Holy Week (Easter) in Philippines and Filipino Christianity

 

Holy Week actually begins on Sunday 14 April with Palm Sunday, and it ends on Sunday 21 April which is Easter Sunday. This is known in the Philippines as “Holy Week”, because this is an essentially Christian country and Easter is about the Christian faith and not about chocolate eggs and enthusiastic rabbits with baskets. Someone once described Easter as being like Grand Final time for Catholics!  

 

Holy Week in Philippines refers to the Easter period and various important dates that are significant in Filipino Christianity

 

The actual HOLIDAY dates are as follows, and this means no Down Under Visa office during this time.You’ll need to survive without us.

Thursday 18 April to Sunday 21 April

 

The Christian Faith in Philippines

This isn’t Jeff being preachy. What your religious views are remains your own and I respect that, and if you decide to read no further it really is perfectly fine with me. This is, like all that I do on this BLOG page, meant to be educational and to help you to understand things.

If you’re married in an Australian Filipina relationship it doesn’t hurt you to understand the things that are near and dear to her. Many a good husband goes to the Catholic Church twice a year with his wife….Christmas and Easter….and sits next to her. It makes her happy. And no one will pounce on you to try to convert you. It’s not the Catholic way at all, and speaking for myself I’ve never “converted” anyone in my life.

And she won’t try to convert you either. If you act like a decent man to her and your kids, and if you don’t make fun of her for wanting to follow her own beliefs then you’ll find she will leave you very much in peace. You won’t be told not to drink alcohol, or be told what you can’t eat. She won’t be dipping heavily into your joint finances to hand it over to the Church. And you’ll be taken very good care of in ways that a wife takes care of her husband.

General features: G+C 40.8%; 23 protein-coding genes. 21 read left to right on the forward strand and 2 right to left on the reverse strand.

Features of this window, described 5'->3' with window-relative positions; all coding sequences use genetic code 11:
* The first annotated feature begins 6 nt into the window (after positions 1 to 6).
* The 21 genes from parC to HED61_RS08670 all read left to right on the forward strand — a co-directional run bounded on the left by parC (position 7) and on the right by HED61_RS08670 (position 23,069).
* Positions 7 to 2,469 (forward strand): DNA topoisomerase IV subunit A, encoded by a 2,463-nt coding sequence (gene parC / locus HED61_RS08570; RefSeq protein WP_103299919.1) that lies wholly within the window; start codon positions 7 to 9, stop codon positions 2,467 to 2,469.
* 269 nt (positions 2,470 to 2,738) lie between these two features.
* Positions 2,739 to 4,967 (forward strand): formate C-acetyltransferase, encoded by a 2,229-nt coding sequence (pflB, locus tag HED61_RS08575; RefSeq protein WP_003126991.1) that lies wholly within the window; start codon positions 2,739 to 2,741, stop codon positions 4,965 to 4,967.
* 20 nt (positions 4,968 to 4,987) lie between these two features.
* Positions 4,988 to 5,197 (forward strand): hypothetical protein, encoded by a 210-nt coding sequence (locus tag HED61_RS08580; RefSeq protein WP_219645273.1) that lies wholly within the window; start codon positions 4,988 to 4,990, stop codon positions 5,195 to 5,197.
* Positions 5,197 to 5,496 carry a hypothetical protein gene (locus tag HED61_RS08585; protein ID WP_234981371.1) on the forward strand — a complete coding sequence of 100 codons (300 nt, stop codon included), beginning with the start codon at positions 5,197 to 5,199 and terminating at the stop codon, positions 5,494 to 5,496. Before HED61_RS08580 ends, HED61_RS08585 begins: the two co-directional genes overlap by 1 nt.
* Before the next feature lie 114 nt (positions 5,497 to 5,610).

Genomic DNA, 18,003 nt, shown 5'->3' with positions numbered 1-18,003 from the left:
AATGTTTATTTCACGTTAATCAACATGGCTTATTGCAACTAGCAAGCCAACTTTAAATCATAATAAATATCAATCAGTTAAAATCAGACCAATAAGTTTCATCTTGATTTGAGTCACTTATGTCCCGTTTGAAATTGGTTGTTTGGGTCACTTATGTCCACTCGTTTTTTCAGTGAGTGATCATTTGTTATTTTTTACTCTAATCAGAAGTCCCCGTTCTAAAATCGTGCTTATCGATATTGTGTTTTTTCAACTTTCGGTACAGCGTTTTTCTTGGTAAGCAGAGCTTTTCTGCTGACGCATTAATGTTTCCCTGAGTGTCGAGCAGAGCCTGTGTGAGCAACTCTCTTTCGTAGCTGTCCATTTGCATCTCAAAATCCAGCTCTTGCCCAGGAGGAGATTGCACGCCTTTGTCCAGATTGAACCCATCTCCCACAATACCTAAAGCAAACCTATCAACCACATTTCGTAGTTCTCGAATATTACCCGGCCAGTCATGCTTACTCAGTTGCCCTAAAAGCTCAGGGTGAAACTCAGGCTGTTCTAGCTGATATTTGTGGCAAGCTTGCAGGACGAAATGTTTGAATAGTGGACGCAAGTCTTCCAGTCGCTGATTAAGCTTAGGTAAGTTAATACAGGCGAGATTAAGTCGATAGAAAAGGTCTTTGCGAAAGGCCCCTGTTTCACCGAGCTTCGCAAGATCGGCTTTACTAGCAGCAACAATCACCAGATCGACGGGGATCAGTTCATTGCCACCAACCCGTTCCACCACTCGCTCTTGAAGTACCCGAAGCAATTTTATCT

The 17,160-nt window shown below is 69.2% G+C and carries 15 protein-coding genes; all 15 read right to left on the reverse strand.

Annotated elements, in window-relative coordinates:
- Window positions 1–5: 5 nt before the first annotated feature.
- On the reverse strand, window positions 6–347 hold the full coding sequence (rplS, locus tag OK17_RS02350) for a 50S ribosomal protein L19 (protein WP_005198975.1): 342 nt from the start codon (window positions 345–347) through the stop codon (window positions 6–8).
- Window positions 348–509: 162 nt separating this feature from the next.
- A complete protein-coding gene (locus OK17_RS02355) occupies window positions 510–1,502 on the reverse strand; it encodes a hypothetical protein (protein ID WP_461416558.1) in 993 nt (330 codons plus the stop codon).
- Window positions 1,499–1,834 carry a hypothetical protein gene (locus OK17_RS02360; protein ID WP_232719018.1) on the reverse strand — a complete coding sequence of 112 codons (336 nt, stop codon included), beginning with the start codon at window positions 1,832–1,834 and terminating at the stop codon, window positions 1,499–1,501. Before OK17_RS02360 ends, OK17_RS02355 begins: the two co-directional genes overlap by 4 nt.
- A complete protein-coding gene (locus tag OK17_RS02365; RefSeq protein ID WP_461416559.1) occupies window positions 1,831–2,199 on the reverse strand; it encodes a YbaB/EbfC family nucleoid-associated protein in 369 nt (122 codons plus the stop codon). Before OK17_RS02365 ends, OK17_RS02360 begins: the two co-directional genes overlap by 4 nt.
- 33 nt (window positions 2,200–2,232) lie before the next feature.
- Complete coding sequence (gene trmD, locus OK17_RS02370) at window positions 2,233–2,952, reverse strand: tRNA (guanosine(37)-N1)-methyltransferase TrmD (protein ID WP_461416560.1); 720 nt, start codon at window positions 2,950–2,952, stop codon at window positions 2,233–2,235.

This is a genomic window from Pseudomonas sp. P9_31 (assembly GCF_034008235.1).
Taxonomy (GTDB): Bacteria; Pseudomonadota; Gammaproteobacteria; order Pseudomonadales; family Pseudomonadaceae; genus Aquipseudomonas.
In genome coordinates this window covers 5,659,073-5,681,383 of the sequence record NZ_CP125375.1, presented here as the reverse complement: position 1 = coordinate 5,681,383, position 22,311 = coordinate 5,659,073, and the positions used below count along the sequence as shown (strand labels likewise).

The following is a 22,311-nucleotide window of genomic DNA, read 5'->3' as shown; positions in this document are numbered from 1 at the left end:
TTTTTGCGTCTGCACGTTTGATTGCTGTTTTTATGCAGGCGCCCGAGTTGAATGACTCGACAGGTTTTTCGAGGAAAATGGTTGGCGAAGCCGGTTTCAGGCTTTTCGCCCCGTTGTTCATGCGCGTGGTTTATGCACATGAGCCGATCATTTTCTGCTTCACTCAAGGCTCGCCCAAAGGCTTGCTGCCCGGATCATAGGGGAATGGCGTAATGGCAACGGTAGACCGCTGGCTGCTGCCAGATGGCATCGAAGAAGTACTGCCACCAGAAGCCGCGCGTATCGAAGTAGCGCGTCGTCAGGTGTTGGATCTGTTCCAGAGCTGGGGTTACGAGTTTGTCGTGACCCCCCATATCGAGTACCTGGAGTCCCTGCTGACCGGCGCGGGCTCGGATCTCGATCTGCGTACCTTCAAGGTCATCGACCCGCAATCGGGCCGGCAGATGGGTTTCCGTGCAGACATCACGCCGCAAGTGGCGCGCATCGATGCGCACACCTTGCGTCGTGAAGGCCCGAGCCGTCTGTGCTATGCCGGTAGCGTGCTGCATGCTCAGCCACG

I only have first-hand experience with Catholic Christians. You’ll also find a multitude of other religions including Jehovahs Witnesses, Seventh Day Adventists, Mormons, Baptists and Pentacostals and plenty of non-deominational churches where they just called themselves “born again”. There’s even a home-grown church known as Iglesia Ni Cristo. Some of these will only marry within their own, so be aware that you could run into some issues if you’re romantically involved with a non-Catholic.  

 

How religious is the average Filipino?

Ahhhh yeah. Not an easy question. It sometimes depends on the family, and whether the family is especially devout. But it’s changed, and has done so a lot over the last 20 – 30 years.

When I first came to the Philippines during the 90’s, shops were closed on Sundays. They used to read the Three O’Clock Prayer Time on the radio every day. Holy Week was intense. TV and radio were limited during this time, and from 3:00pm onward there was only religious programming. Good Friday, no TV or radio at all.

And remember the People Power revolution of 1986? It was the remarkably-named Archbishop of Manila Cardinal Sin who called the faithful into the streets via his radio broadcast to protect then military chief Fidel Ramos and former Commender In Chief Juan Ponce Enrile who had rebelled against Marcos and were held up in Camp Crame. These protests were led by nuns, who would kneel in front of tanks to pray the Rosary. The faith of the troops were such that they defied their orders to shoot at the crowds, because they could not fire on nuns! They could never go home and face their mothers if they ever did such a thing! Many changed sides and joined the protestors. It was a non-violent revolution, in a very Gandhi style!

people power revolution on EDSA with nuns praying Rosary

A Holy Revolution

Filipino Christian Faith

Non-Violent Revolution

Today? Not the same as those days. Yes, the kids will still receive religious instruction if they attend a religious school. Public schools have religious instruction. And I suppose most people you speak to will profess a Christian faith. However are they what they call “God-fearing”? Not really. There are plenty of single mothers, and the days of most girls saving themselves for their wedding night are largely over. The days of unmarried girls being accompanied by chaperones when their Aussie man arrives…I don’t think anyone does that anymore. In the 90’s and before? Most definitely!

Church attendance? Still fairly strong, but less from younger people. But I have no idea if Three O’Clock Prayer Time still exists. Shops are open all the time, including Sundays and many are open during the whole of Holy Week.